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Pubmed-Association of healthy lifestyle behaviours with incident irritable bowel syndrome: a large population-based prospective cohort study

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Gut. 2024 Feb 20:gutjnl-2023-331254. doi: 10.1136/gutjnl-2023-331254. Online ahead of print.


OBJECTIVES: To evaluate the association between healthy lifestyle behaviours and the incidence of irritable bowel syndrome (IBS).

DESIGN: Population-based prospective cohort study.

SETTING: The UK Biobank.

PARTICIPANTS: 64 268 adults aged 37 to 73 years who had no IBS diagnosis at baseline were enrolled between 2006 and 2010 and followed up to 2022.

MAIN EXPOSURE: The five healthy lifestyle behaviours studied were never smoking, optimal sleep, high level of vigorous physical activity, high dietary quality and moderate alcohol intake.


RESULTS: During a mean follow-up of 12.6 years, 961 (1.5%) incident IBS cases were recorded. Among the 64 268 participants (mean age 55.9 years, 35 342 (55.0%) female, 7604 (11.8%) reported none of the five healthy lifestyle behaviours, 20 662 (32.1%) reported 1 behaviour, 21 901 (34.1%) reported 2 behaviours and 14 101 (21.9%) reported 3 to 5 behaviours at baseline. The multivariable adjusted hazard ratios associated with having 1, 2 and 3 to 5 behaviours for IBS incidence were 0.79 (95% confidence intervals 0.65 to 0.96), 0.64 (0.53 to 0.78) and 0.58 (0.46 to 0.72), respectively (P for trend <0.001). Never smoking (0.86, 0.76 to 0.98, P=0.02), high level of vigorous physical activity (0.83, 0.73 to 0.95, P=0.006) and optimal sleep (0.73, 0.60 to 0.88, P=0.001) demonstrated significant independent inverse associations with IBS incidence. No significant interactions were observed between these associations and age, sex, employment status, geographic location, gastrointestinal infection, endometriosis, family history of IBS or lifestyle behaviours.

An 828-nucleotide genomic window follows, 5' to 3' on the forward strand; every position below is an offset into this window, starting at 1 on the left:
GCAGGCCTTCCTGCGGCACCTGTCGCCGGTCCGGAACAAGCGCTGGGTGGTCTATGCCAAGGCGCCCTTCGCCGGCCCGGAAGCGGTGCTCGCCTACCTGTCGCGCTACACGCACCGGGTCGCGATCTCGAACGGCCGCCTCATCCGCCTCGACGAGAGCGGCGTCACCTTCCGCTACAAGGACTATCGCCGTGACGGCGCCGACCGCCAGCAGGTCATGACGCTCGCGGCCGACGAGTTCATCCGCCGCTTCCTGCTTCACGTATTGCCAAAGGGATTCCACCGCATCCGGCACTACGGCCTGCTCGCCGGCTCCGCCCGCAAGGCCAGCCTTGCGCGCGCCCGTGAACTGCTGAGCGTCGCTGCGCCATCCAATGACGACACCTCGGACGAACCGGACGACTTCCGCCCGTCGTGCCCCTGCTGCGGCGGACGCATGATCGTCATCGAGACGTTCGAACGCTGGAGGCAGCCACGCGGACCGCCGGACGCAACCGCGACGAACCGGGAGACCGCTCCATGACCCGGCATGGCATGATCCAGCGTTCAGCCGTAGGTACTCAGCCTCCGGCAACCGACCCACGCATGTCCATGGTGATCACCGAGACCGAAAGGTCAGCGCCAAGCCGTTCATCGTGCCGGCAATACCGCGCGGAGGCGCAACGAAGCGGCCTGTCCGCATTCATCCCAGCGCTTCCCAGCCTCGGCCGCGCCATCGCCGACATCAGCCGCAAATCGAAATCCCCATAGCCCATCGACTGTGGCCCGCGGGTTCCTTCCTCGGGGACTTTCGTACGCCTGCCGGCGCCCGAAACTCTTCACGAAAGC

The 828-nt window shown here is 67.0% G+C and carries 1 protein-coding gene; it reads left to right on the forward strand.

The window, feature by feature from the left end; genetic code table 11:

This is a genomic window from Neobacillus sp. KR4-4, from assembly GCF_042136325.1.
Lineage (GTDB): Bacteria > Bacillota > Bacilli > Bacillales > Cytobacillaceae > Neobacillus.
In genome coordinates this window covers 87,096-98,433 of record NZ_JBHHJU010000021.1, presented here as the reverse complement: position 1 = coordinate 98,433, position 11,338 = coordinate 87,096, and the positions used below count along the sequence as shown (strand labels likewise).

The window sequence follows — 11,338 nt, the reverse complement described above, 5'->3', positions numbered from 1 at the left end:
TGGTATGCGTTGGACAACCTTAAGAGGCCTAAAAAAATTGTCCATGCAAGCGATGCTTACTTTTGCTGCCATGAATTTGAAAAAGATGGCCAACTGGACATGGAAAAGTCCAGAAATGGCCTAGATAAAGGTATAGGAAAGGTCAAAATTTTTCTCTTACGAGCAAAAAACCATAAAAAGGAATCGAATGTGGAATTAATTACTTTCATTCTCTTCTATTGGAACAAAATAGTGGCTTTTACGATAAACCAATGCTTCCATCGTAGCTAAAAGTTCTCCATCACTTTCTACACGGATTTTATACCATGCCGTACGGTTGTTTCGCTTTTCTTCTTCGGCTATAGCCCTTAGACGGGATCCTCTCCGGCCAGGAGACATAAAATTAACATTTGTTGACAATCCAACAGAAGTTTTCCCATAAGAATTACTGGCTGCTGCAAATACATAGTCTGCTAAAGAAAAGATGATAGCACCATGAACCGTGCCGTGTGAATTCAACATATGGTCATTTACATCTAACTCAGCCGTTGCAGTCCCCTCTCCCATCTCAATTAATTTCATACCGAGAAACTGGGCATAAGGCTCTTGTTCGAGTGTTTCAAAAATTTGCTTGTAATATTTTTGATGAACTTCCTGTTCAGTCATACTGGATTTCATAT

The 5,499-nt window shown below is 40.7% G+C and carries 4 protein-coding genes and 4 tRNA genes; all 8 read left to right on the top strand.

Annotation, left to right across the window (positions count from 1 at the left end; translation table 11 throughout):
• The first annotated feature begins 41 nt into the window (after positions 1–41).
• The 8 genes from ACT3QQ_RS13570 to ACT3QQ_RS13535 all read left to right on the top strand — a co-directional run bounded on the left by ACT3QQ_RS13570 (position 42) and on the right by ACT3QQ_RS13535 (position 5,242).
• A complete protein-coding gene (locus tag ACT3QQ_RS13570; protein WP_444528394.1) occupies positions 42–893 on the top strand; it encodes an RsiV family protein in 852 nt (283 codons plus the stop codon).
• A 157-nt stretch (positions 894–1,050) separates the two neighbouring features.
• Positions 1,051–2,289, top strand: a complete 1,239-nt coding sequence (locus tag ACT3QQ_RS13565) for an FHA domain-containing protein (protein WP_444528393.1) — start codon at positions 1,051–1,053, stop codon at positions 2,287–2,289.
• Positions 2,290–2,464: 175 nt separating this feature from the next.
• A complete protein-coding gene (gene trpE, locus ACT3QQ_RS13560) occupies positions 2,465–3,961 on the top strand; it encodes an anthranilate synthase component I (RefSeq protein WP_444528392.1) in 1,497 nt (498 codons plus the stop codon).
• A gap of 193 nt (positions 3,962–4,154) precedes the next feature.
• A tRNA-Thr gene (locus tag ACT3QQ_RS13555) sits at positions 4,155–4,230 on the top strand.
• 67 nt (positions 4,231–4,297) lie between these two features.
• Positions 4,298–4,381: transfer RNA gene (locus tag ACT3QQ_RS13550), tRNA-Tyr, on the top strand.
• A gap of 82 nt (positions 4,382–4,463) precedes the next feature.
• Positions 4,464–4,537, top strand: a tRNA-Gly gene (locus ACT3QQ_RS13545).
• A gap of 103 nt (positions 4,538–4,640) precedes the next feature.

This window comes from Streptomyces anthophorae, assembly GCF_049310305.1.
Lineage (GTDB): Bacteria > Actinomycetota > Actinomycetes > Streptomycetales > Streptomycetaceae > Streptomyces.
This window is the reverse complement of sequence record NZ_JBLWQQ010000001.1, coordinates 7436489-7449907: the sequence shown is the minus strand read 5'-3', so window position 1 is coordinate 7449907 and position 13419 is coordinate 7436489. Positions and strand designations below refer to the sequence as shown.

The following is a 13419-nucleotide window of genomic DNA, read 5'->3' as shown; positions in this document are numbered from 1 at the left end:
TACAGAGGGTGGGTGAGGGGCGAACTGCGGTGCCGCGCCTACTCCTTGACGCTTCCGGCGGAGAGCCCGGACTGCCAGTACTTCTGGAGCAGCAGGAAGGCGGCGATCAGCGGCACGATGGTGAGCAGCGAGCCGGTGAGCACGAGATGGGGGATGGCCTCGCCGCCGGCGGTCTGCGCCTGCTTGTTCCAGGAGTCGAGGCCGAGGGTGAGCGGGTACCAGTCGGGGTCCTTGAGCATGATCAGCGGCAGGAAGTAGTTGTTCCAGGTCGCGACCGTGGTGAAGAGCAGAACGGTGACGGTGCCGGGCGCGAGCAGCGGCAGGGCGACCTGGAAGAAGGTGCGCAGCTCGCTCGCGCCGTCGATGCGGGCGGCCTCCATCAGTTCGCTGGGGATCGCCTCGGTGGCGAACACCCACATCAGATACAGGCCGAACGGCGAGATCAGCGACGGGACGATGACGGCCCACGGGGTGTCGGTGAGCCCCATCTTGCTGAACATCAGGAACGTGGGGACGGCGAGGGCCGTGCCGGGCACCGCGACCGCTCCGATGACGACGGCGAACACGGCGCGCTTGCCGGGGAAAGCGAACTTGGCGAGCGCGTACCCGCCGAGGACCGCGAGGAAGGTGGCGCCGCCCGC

CONCLUSIONS: Adhering to a higher number of healthy lifestyle behaviours is significantly associated with a lower incidence of IBS in the general population. Our findings suggest the potential of lifestyle modifications as a primary prevention strategy for IBS.

PMID:38378250 | DOI:10.1136/gutjnl-2023-331254

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